Nitrite reduction in Clostridium pasteurianum

Edwards, Gordon Clide
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The mechanism of nitrite reduction in plants and bacteria has not been well defined. The identification of a new, low molecular weight, non-heme iron protein, ferredoxin, as an electron carrier in C. pasteurianum, led to the discovery of a closely associated nitrite reductase activity in this organism (Mortenson, L. E., et al., Biochem. and Biophys. Research Communs., 2, 448 (1962)). This nitrite reductase system was chosen for a detailed study as an example of a ferredoxin-dependent reaction. Studies with the cell-free extract from which the ferredoxin had been removed, called the phosphoroclastic enzyme system, substantiated the reaction sequence: H2-hydrogenase-ferredoxin-nitrite reductase-N02- NH3 proposed earlier (Valentine, R. C., et al., J. Biol. Chem. 238, 856 (1963)). Nitrite was stoichiometrically converted to ammonia. The six-electron reduction occurred as one complete' reaction, and no intermediates were detected. The Michaelis constant for the overall reaction, Km =9.1 µM. Experiments with reduced flavin and pyridine nucleotides added to reaction mixtures or generated In ~ demonstrated that these nucleotides do not participate in nitrite reduction in this organism. Ferredoxin apparently mediates the electron transfer by coupling directly with the nitrite reductase system. With sodium dithionite as the electron source, benzyl viologen mediated the direct supply of electrons to nitrite reductase, but not to hydrogenase. This system provided a means of isolating the nitrite reduction activity from other cellular systems and of studying it independently of hydrogenase and ferredoxin activities. Substitution of other artificial dyes for benzyl viologen indicated the enzyme could accept electrons only from sources that had electrode potentials similar to the hydrogen electrode (E'0 =-0.35 to -0.45 v at pH 7). Nitrite reductase was inhibited reversibly by CO. Established sulfhydryl and iron inhibitors were also effective inhibitors of this enzyme system. The enzyme is apparently a metalloprotein containing iron. The Km =25 µM for the benzyl viologen-mediated reaction. Purification studies utilizing most of the common methods of protein fractionation were unsuccessful in obtaining a purified preparation of nitrite reductase. The studies implied that the reductase activity is expressed by a multi-component enzyme complex which is highly oxygen labile. Results of a comparative study of several other clostridia indicate that nitrite reductase activities are present only in those clostridial strains which also contain an active hydrogenase and nitrogenase system.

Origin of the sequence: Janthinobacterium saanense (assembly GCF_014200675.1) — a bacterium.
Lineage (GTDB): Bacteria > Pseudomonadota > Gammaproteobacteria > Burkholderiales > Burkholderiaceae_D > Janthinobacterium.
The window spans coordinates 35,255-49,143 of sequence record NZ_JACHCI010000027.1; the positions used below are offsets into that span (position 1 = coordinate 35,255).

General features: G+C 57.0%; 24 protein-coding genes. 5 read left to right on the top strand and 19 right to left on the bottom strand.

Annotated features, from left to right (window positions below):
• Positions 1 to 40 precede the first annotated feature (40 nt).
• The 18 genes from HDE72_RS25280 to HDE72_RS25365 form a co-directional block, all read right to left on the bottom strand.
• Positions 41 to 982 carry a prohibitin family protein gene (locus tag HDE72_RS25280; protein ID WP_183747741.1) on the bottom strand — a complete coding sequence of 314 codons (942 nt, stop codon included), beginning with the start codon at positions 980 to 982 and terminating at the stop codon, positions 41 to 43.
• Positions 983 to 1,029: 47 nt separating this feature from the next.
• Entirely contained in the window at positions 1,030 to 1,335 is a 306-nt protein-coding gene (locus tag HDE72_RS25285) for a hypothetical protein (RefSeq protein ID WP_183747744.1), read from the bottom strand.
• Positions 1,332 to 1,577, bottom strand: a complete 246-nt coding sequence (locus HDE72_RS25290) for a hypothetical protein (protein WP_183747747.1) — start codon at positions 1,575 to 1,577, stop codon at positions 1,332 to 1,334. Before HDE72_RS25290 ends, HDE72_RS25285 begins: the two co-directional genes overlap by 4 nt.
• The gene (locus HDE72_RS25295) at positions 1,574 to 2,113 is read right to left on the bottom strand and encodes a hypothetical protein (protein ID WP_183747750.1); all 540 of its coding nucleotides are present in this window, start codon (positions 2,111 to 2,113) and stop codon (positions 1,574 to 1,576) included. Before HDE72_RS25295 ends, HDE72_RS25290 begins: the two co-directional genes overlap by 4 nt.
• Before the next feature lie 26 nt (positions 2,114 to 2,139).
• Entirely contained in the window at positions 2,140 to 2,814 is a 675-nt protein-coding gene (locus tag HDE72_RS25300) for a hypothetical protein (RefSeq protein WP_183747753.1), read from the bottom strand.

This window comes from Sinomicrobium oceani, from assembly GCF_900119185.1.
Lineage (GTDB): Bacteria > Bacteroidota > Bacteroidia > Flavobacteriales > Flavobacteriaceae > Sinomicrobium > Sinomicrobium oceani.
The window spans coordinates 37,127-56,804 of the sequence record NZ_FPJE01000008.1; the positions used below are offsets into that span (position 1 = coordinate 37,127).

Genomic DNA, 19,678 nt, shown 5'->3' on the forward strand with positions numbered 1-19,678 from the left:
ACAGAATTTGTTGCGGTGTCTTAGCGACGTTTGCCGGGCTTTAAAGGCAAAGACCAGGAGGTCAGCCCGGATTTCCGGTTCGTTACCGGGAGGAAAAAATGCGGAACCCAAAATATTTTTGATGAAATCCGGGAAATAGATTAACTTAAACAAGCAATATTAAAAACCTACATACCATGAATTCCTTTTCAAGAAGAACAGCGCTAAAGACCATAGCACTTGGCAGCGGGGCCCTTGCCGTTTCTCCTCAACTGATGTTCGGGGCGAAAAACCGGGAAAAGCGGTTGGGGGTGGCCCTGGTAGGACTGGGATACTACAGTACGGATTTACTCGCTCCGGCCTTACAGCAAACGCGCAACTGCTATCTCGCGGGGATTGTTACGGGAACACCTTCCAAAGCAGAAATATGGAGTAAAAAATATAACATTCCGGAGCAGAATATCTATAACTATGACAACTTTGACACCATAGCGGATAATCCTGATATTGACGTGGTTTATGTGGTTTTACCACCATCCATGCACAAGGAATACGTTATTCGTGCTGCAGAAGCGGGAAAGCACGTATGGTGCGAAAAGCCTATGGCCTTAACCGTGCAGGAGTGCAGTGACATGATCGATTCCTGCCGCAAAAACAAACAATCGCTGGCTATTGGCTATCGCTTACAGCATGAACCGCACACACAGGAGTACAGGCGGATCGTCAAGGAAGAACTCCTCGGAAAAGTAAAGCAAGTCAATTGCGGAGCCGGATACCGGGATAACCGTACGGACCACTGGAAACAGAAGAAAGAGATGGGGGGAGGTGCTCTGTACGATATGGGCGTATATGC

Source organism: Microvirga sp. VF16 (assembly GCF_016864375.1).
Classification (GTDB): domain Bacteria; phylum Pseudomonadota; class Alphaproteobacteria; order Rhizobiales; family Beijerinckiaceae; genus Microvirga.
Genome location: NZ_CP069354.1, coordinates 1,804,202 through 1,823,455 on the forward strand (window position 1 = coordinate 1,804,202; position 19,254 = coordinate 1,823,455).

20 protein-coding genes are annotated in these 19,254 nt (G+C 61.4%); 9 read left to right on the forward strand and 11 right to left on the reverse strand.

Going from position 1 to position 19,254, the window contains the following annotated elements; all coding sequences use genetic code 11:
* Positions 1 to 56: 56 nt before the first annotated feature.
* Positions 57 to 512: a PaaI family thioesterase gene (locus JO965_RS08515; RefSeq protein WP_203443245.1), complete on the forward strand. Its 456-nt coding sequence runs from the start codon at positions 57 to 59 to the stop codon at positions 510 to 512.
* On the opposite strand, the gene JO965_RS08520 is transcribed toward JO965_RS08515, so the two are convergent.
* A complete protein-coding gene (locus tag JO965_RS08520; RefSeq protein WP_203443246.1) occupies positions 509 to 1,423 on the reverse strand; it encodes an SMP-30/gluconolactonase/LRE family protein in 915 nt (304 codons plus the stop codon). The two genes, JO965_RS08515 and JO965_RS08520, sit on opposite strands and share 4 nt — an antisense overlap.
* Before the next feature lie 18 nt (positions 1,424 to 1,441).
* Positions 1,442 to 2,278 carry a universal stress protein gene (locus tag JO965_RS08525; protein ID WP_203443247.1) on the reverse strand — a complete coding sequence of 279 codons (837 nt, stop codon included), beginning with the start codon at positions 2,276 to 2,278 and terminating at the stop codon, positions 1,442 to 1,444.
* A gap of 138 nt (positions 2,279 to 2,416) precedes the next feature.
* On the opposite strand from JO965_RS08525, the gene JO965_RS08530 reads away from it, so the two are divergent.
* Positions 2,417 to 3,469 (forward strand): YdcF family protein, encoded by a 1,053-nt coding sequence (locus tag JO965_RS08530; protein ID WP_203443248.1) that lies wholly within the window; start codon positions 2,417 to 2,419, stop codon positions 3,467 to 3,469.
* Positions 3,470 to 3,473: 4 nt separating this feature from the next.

Thesis (Ph. D.)--University of Hawaii, 1966.
Bibliography: leaves 76-79.
xii, 88 l mounted illus., tables
Clostridium pasteurianum, Reduction (Chemistry)
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Theses for the degree of Doctor of Philosophy (University of Hawaii (Honolulu)). Biomedical Sciences (Biochemistry); no. 85
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